Pigs Feet, China and Brexit

Aidan Campbell RCN Policy officer reflects on the journey to secure export approval for NI Pork products to China and what this might tell us about future trade deals post Brexit.

Back in November 2017 exports of pork from Northern Ireland to China began.  Dr Robert Huey the Department of Agriculture Environment and Rural Affairs (DAERA) Chief Veterinary Officer said:

“I am delighted that China’s certification agency, the CNCA has announced its final approval for Northern Ireland plants to export pork to China. I look forward to the commencement of exports.”

The DAERA Press Release tells us that this was the culmination of a five-year process of negotiation and lobbying involving the Department, DEFRA, the NI Bureau in China, the Food Standards Agency and the Industry.  It also involved 3 Ministerial visits to China by Michelle O’Neill and one Ministerial visit to China by Michelle McIlveen.  Two separate teams of inspectors from China visited Northern Ireland processing plants in 2015.  For the first time two processing plants in Northern Ireland can export all cuts of pork to China.  Importantly, this includes pigs trotters which are a low value product here but are highly valued in China.  This means that processors can now get a greater return on each carcase and the industry estimates this could be worth an additional £10M to the NI economy (yes that’s a remarkably round figure for an estimate). 

Now obviously this is a good news story for NI agri-food (although not for the pigs) but what’s it got to do with Brexit?  I’m no expert in international trade or food exports but surely this story tells us something about the future of trade in agricultural products.  Gaining access to new markets in Asia and elsewhere may not be as straightforward as some may hope.  The experience of securing approval for pork exports into China has hopefully given officials and the industry important insights into how to negotiate the bureaucratic hurdles.  China is the biggest market for UK pork outside the EU although the UK sold nearly three times as much pork to the EU compared to China in 2017.  So, if a favourable trade deal between the UK and the EU can’t be agreed serious work will be needed to replace any EU market share lost by UK producers as a result.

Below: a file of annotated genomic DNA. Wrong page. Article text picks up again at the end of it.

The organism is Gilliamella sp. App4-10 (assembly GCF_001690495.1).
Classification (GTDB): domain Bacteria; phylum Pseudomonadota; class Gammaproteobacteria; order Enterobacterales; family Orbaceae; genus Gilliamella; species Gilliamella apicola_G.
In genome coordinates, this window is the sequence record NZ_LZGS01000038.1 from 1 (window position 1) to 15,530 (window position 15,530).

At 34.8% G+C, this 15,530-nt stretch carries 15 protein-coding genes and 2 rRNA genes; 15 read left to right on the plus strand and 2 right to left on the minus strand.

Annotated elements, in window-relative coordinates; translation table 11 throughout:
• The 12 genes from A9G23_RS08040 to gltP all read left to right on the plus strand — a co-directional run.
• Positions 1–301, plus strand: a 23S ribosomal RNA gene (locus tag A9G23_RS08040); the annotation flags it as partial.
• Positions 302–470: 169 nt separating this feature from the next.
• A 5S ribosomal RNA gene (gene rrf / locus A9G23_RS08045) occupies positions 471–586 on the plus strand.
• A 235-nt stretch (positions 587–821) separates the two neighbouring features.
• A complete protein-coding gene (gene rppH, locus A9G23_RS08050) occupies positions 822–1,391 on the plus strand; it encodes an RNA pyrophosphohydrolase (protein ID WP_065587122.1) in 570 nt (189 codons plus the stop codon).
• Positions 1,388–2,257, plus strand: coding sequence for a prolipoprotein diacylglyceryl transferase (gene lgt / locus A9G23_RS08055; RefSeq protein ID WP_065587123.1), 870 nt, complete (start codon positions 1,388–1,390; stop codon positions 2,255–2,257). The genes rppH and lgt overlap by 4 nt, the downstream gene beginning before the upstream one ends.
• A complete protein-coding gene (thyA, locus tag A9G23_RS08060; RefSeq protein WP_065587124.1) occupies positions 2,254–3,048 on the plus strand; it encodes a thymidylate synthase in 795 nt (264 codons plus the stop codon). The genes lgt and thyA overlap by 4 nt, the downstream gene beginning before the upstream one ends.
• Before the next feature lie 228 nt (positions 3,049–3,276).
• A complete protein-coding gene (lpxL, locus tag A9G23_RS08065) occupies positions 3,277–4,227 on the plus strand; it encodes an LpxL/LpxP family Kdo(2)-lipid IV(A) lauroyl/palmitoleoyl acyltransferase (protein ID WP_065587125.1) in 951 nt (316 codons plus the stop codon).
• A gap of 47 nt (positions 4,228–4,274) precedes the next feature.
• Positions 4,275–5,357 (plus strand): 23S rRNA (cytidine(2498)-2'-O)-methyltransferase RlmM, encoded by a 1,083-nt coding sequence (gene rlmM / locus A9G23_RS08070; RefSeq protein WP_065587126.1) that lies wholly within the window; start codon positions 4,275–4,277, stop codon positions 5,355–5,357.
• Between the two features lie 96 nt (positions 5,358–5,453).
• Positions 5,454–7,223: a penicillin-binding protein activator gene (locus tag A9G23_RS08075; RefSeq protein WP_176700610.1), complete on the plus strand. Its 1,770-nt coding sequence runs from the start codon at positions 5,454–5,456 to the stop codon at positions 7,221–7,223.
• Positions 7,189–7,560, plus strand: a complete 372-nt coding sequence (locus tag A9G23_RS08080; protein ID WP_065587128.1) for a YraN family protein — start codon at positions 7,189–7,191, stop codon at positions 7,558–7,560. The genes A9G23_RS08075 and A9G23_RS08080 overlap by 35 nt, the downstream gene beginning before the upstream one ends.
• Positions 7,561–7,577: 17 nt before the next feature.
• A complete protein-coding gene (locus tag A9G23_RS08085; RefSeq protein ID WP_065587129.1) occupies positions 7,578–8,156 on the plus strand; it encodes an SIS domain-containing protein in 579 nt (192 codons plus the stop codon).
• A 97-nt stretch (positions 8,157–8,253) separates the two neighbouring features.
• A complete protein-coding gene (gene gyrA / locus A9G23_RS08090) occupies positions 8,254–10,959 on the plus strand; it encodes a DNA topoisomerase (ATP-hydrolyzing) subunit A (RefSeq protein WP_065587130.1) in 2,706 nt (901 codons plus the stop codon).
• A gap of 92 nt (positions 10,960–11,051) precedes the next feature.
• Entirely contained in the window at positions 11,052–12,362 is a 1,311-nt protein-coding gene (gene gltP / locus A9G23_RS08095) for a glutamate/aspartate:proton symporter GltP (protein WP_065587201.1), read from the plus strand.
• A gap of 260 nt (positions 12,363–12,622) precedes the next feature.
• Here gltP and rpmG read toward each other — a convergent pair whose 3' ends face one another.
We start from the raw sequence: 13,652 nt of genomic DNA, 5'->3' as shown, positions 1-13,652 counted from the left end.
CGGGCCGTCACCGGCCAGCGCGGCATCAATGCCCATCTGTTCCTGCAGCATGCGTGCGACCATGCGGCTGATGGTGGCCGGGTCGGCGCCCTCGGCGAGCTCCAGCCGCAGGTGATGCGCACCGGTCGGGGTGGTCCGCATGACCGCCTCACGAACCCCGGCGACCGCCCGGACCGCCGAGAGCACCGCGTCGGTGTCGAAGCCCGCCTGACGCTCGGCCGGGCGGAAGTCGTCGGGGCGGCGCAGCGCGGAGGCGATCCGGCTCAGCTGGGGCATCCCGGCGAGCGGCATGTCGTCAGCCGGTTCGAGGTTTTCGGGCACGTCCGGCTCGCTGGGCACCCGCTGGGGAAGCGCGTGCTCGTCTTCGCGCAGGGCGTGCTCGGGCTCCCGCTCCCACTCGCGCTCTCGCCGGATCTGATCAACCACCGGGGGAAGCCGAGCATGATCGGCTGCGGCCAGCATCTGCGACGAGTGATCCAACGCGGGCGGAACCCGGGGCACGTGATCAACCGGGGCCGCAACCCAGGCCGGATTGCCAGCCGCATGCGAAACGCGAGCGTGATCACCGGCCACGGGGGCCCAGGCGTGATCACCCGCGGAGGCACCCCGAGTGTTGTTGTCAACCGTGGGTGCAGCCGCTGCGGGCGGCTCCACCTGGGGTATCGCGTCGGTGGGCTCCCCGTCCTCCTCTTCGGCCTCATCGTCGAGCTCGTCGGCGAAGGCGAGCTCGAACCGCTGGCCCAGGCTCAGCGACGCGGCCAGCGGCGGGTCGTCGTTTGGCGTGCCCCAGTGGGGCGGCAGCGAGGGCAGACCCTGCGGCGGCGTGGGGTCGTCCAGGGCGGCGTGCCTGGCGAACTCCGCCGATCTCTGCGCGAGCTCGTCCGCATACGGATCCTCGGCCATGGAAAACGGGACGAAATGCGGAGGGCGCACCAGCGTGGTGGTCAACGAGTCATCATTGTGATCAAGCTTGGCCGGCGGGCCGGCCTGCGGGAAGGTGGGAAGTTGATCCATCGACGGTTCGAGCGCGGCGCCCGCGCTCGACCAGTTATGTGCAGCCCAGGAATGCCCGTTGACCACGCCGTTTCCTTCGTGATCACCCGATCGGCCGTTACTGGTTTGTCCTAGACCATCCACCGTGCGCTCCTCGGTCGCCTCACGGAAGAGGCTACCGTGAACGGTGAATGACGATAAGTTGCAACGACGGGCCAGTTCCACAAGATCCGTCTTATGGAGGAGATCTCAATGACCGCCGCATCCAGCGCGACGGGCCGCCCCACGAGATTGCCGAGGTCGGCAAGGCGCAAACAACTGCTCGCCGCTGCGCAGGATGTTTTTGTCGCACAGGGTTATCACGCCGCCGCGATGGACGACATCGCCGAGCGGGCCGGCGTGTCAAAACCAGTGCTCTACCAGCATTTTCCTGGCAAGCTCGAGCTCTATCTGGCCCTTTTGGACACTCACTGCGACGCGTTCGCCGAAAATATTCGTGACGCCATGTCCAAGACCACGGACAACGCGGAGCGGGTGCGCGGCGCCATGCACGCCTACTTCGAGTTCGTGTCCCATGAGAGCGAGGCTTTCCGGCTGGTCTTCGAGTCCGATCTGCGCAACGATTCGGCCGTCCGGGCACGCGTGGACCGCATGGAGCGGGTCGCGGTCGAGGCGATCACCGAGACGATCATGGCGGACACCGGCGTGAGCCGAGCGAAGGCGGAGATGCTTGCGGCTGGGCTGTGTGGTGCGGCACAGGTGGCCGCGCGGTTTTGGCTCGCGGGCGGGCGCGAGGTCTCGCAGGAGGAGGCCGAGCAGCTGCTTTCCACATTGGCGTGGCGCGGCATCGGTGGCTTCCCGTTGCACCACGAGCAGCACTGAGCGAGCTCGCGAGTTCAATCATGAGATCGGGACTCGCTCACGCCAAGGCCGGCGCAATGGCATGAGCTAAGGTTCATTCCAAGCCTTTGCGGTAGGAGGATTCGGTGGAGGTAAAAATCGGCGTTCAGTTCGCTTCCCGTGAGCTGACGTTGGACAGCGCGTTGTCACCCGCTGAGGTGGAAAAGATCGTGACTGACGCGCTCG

Mr Huey reflected on the complexity of this particular negotiation in evidence he gave to the Assembly Agriculture, Environment and Rural Affairs committee meeting on 30 June 2016, less than a week after the Brexit referendum.  He was responding to comments from South Down MLA Harold McKee about the delay in securing approval from China for imports of “fifth quarter” pork products.  Mr Huey said:

“Someone from the US once said to me that no one has the right to export products into their country and that they would make it as difficult for us as possible.  That is almost the way to think about it.  If you turn it round, how easy do we make it for imports from other third countries?  Not very easy might be the answer.  It is a dog-eat-dog world out there…The average trade deal takes somewhere between two and 10 years.”

Can NI grow its share of the Chinese pork market and how quickly can that be done?  Will Chinese producers raise their production levels and how might that impact future NI imports?  What bearing will Brexit have on trade with China after the UK has left the EU?  Will any of the extra income make its way down to the hard-pressed farmers who are producing the meat?  These are all questions producers and processors must balance as they make investment decisions.  A dog eat dog world seems to sum it up well.

For more details you can contact Aidan on 028 8676 6670 or email aidan@ruralcommunitynetwork.org. You can also visit our website www.ruralcommunitynetwork.org

 
Wednesday, 23 May 2018